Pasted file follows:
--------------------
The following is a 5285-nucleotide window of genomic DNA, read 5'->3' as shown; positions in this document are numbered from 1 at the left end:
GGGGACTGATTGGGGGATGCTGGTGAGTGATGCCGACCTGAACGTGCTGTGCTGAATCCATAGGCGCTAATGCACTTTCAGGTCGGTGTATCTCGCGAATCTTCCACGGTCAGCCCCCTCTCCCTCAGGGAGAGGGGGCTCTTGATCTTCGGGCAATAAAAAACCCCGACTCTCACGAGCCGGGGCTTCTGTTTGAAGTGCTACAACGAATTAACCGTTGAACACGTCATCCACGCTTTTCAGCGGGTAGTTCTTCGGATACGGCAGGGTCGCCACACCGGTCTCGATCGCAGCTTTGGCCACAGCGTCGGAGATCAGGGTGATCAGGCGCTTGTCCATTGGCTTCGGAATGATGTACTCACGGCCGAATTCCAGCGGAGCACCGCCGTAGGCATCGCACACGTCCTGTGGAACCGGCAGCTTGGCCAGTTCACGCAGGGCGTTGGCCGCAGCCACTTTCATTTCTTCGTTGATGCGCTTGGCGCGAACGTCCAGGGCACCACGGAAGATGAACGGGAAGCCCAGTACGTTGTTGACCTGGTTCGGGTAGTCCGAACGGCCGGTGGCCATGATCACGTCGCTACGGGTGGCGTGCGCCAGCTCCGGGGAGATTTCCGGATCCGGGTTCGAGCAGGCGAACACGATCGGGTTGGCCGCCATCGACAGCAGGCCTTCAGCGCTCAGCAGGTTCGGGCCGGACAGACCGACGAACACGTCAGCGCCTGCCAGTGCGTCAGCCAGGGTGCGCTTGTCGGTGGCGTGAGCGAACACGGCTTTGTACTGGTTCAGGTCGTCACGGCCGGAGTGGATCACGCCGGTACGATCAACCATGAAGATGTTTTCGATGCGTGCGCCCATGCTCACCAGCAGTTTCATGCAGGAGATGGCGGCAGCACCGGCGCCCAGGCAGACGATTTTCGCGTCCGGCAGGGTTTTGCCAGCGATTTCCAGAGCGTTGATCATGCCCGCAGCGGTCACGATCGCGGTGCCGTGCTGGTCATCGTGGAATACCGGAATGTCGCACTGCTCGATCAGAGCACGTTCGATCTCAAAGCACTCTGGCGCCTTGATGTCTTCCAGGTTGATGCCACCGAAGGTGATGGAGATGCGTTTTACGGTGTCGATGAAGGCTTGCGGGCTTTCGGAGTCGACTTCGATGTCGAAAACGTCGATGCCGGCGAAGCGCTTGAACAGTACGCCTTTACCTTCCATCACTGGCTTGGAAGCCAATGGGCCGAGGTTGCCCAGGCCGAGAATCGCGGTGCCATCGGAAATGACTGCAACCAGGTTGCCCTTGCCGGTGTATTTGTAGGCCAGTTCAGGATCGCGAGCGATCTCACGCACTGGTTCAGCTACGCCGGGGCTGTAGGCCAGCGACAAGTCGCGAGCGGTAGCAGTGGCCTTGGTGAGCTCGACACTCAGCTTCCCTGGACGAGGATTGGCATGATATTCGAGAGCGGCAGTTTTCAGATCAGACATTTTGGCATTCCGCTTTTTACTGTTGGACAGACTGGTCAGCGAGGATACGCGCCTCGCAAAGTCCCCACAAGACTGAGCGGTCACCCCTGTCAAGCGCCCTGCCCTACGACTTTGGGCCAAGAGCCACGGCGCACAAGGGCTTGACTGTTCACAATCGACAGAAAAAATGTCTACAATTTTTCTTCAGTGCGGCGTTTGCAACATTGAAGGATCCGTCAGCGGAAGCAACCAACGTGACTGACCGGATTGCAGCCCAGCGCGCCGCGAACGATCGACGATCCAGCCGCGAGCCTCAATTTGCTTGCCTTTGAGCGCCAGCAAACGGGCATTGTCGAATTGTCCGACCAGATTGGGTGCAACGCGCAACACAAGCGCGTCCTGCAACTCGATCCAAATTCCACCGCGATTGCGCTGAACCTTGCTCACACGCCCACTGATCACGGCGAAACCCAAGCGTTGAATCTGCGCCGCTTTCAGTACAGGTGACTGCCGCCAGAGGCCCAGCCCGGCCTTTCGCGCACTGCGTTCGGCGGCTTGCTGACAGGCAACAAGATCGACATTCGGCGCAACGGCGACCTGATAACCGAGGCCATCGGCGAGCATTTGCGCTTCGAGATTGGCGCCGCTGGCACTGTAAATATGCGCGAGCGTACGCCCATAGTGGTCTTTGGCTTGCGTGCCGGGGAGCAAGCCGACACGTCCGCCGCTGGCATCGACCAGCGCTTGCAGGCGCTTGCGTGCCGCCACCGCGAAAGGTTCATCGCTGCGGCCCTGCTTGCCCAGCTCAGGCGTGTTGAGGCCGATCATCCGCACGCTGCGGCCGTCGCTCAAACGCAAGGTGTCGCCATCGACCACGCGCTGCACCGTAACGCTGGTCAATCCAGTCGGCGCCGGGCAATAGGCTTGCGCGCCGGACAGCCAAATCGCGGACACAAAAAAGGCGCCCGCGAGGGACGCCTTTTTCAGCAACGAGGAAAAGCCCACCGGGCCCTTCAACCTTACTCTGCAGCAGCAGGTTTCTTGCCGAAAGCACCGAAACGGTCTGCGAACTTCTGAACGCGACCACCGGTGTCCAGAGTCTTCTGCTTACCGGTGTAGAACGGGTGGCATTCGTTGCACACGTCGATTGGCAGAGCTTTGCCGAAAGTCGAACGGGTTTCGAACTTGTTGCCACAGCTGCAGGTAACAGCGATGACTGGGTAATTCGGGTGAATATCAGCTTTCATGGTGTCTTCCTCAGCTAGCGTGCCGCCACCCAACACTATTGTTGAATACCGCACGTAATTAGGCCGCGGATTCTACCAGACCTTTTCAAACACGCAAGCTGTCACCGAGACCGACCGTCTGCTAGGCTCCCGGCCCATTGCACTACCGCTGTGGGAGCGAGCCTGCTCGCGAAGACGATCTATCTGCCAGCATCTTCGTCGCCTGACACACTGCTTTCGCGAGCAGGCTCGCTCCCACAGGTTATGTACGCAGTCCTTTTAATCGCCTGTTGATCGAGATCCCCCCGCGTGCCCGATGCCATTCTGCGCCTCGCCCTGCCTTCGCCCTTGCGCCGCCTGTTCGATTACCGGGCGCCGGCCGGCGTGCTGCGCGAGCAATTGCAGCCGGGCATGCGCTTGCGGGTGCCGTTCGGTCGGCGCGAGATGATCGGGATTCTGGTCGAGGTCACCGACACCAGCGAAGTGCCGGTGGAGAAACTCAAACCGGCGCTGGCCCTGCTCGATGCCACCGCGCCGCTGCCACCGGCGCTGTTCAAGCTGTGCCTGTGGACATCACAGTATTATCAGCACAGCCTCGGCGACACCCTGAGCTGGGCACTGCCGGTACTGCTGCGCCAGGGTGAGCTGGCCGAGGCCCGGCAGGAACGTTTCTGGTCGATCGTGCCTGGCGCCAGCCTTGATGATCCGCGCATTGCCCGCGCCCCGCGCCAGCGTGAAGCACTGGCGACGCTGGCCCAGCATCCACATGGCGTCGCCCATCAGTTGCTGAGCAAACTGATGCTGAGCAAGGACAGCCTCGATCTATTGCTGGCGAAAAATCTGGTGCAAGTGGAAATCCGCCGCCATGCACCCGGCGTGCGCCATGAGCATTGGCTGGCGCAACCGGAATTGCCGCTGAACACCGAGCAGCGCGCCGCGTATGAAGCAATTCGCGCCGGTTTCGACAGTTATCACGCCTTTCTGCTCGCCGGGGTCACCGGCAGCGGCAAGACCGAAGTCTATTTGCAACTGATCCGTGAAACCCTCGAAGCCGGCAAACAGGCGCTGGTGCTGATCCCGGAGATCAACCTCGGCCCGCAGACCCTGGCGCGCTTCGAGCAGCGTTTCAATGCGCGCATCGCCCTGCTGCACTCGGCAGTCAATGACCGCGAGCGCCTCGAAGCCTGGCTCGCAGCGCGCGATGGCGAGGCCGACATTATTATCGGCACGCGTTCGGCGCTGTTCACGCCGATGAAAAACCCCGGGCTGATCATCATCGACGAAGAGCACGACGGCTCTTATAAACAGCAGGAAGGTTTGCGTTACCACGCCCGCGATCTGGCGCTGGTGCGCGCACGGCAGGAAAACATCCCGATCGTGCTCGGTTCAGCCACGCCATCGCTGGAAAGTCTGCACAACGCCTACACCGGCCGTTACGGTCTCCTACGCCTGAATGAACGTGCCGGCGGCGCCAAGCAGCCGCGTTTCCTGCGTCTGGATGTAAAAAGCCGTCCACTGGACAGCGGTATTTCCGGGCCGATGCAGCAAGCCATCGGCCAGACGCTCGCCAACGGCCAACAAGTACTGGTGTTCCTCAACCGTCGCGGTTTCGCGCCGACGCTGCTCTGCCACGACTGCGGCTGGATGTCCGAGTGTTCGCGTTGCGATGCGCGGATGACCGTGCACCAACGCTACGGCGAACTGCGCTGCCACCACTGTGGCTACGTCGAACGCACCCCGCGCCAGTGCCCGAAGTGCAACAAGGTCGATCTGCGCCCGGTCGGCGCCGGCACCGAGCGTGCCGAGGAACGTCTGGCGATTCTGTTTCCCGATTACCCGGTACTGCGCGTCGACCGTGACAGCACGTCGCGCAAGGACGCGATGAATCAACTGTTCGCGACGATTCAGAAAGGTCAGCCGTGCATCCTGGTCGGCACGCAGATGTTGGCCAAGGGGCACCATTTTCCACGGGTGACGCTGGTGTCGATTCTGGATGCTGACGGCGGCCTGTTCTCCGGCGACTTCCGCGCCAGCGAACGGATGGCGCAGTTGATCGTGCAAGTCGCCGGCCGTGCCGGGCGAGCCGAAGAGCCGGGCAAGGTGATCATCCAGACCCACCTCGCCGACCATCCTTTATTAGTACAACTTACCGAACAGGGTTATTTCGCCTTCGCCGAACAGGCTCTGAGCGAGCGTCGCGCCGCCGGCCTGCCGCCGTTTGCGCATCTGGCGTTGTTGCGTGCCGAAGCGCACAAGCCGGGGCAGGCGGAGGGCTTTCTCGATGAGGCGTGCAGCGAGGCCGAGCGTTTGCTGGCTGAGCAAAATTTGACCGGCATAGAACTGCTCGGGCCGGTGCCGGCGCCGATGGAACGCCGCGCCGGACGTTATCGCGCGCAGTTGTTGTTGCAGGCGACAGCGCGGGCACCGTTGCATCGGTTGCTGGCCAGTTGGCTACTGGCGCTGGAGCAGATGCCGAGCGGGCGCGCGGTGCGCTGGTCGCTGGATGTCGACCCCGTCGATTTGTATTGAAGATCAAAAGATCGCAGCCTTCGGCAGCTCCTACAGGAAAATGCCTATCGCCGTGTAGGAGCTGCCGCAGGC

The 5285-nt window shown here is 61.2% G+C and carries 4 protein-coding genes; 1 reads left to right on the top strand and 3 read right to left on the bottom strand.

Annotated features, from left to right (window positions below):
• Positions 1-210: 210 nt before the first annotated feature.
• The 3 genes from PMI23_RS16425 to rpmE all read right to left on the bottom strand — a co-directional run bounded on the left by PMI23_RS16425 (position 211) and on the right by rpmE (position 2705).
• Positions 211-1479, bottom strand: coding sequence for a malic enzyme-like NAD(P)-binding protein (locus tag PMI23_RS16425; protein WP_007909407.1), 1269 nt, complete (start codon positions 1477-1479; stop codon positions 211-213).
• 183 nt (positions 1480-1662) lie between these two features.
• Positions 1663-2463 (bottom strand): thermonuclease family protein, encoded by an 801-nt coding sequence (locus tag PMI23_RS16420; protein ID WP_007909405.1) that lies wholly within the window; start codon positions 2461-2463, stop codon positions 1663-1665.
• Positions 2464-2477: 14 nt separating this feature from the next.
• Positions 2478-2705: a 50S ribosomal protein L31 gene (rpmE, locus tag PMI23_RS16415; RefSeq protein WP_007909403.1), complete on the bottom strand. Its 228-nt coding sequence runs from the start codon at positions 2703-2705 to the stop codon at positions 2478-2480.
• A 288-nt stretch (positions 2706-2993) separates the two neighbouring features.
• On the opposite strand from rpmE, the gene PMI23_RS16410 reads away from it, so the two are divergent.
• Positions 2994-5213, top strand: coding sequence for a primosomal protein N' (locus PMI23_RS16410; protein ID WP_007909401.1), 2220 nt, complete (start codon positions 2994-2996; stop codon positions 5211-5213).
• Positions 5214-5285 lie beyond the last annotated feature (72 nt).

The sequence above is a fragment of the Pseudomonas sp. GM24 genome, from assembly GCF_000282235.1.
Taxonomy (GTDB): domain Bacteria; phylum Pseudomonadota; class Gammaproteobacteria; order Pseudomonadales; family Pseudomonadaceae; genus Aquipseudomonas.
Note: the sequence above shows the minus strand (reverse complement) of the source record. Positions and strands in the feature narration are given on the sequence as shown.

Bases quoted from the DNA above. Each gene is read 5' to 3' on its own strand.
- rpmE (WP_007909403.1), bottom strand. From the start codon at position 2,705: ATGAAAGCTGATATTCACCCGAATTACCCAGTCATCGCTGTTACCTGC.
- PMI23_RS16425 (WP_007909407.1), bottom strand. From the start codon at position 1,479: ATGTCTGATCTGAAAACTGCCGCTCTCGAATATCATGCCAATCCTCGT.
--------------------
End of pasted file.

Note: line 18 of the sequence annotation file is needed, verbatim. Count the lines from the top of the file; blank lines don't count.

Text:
Note: the sequence above shows the minus strand (reverse complement) of the source record. Positions and strands in the feature narration are given on the sequence as shown.